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Inventory Management 101: Everything You Need to Know

Looking to streamline your inventory process? Here’s a guide to everything you need to know about inventory management!

Inventory management is a fundamental function in the retail and manufacturing industries. It helps business owners identify which products have been sold, which ones have been ordered, and which items have been received in the warehouse. This ensures there’s always enough supply to meet the demand and that the company uses its assets efficiently.

If you’re feeling lost when it comes to keeping track of your inventory, let this article serve as a refresher course to acquaint you with the fundamentals of inventory management.

What is inventory management?

Inventory management is the process of tracking stock delivered in and out of the warehouse. It is one of the main components of supply chain management with a focus on supervising the flow of goods from the manufacturers to warehouses and from these facilities to retail stores.

The goal of inventory management is to keep a detailed record of stock levels and the stock’s location in the warehouse. Its key functions also include tracking each new or returned product as it enters or leaves a warehouse or store. 

Both small and large businesses should have a solid inventory management system in place to track the flow of their products, allowing them to stabilize the number of goods coming in and going out of their establishments. The better an organization controls its inventory, the more efficiently it can use its assets. Ultimately, an inventory management system can help reduce instances of understocking and overstocking, resulting in optimal efficiency and profitability.

Why Inventory Management Is Important

Companies can benefit from inventory management in many ways. Here are the top ones.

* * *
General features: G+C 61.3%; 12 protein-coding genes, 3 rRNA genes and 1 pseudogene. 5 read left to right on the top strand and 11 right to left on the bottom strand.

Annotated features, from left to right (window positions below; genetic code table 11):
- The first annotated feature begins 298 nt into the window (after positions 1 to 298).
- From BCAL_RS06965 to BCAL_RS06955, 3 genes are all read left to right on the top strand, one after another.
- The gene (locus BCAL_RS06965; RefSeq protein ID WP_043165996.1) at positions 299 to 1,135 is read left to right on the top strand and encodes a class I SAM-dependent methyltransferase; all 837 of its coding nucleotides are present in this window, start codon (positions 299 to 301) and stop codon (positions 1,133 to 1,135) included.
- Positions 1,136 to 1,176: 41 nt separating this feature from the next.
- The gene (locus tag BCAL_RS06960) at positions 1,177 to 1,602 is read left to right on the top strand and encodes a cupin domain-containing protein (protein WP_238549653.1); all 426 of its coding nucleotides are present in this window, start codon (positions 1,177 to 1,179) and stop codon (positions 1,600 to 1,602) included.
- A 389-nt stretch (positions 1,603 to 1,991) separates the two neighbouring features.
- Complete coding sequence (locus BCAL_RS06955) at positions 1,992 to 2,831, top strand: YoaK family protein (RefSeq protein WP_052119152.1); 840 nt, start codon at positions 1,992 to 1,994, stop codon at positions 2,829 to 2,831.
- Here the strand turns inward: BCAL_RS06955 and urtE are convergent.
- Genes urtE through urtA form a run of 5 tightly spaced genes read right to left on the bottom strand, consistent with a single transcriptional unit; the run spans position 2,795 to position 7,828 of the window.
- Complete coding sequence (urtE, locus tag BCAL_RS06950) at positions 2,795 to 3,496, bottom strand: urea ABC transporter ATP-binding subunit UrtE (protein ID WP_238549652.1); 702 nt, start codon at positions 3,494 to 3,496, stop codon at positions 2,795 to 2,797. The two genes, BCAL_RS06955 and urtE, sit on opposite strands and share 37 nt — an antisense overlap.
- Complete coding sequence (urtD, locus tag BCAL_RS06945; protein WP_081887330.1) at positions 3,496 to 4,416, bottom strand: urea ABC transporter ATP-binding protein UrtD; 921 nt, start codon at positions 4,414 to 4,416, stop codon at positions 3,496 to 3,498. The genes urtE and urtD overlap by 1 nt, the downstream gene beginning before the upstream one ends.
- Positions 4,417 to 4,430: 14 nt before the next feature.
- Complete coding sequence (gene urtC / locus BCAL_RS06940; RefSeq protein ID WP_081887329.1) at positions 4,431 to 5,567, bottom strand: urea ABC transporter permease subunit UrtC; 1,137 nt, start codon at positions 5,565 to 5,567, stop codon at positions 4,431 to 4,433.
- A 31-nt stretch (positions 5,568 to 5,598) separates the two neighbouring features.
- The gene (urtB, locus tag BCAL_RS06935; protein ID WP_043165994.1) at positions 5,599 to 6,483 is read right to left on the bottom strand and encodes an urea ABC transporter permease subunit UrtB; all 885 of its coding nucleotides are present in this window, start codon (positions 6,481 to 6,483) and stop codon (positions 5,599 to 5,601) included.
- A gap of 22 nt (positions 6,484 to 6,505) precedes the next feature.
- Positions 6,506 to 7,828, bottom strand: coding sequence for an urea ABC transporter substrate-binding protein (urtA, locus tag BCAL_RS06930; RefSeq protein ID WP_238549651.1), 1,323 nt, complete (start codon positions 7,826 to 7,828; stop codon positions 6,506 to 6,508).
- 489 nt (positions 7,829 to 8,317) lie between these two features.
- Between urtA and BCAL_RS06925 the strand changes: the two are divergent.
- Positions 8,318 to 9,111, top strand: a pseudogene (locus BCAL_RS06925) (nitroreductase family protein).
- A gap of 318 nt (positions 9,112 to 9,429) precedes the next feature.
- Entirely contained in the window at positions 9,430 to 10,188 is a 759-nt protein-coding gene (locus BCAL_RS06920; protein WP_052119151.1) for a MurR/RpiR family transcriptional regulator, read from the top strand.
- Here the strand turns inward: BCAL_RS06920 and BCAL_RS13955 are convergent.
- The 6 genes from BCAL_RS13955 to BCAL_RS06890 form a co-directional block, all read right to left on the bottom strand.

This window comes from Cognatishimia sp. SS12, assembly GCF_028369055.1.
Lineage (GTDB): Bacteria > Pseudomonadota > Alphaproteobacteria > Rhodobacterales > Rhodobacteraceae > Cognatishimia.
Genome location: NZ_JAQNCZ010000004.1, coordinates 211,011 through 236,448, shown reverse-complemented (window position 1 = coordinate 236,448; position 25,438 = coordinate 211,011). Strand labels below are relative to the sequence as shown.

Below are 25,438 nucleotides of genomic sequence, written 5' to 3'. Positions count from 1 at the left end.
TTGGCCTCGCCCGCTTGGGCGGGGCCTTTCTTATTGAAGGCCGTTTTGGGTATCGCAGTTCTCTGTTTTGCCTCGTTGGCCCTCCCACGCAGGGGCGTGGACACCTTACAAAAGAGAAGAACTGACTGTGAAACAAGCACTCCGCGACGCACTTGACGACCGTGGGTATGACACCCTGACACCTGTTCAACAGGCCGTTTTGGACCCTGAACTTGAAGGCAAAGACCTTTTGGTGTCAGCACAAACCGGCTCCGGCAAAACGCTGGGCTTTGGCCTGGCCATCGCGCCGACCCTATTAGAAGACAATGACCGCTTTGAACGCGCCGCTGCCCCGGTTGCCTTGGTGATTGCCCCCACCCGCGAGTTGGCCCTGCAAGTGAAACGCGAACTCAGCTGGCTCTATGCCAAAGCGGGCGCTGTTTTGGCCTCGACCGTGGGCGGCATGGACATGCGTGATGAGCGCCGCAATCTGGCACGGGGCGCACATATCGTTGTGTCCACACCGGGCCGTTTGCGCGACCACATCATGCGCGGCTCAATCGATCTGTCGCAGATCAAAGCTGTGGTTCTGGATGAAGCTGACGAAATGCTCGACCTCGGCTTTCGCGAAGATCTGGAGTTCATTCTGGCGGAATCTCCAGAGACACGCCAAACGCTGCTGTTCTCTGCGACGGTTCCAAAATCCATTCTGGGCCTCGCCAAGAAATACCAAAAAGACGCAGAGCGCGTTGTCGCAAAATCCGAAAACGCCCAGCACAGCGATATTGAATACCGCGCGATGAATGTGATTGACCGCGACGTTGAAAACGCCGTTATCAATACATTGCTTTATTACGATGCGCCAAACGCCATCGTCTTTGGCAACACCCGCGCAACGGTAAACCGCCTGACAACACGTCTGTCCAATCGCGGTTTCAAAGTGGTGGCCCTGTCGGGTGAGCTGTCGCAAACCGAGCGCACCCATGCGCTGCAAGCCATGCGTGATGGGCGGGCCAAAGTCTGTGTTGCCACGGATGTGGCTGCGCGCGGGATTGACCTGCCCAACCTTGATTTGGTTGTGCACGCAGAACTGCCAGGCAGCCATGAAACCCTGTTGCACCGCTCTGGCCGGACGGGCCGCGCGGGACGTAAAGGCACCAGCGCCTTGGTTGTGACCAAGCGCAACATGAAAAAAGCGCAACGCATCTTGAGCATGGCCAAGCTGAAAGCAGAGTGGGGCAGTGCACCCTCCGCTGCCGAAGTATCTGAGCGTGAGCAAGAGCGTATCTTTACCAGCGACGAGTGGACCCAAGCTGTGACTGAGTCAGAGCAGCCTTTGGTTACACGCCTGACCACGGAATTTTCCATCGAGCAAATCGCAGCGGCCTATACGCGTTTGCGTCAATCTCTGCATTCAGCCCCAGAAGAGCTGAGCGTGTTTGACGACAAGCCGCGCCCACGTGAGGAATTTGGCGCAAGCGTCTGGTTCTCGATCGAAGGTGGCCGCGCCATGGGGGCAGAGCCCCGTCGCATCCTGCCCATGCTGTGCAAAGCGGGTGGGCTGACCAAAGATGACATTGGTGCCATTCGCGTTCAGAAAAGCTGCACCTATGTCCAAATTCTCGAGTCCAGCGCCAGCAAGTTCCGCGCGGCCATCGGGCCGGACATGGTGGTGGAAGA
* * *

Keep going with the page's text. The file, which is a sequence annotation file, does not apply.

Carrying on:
1. Improves cash flow

Your cash flow improves because of the balance between supply and demand. Inventory management gives you the means to monitor your stocks on hand, preventing you from missing selling opportunities due to stock-outs or production delays due to the unavailability of crucial parts. Moreover, it prevents your operating capital from being tied up in excess inventory, which allows you to use your assets more wisely.

2. Prevents manufacturing delays

Inventory management helps you avoid incurring supply shortages because you can promptly track the movement of goods. As such, you can reduce lead times and improve manufacturing productivity time while decreasing operating costs.  

3. Minimizes overstocking and understocking

One of the biggest benefits of inventory management is it helps ensure the balance between your stock and customer orders. When you invest in more inventory than you can sell, the overstock creates a budget deficit. On the other hand, inventory shortage can negatively impact customer experience. By ensuring your supply keeps up with the demand, you’ll always have the right amount of supplies at hand to meet customer demand and prevent excess inventory from taking up space in your warehouse.

4. Allows for accurate forecasting

With up-to-date inventory records on hand, you can compare current and past data to predict future demand. This can help you make informed decisions as you derive insights from the report. These insights can be used for accurate ordering of parts to keep up with customer demand while preventing seasonal shortages due to parts not being available.

What are the types of inventory?

Inventory types refer to which stage of production the stocks are in.

Raw Materials

Raw materials are components or commodities that have not yet been processed to be incorporated into the final product. It can also refer to materials that are not part of the finished product but are indirectly consumed during the production process like cleaning supplies and lubricants used to run the machines.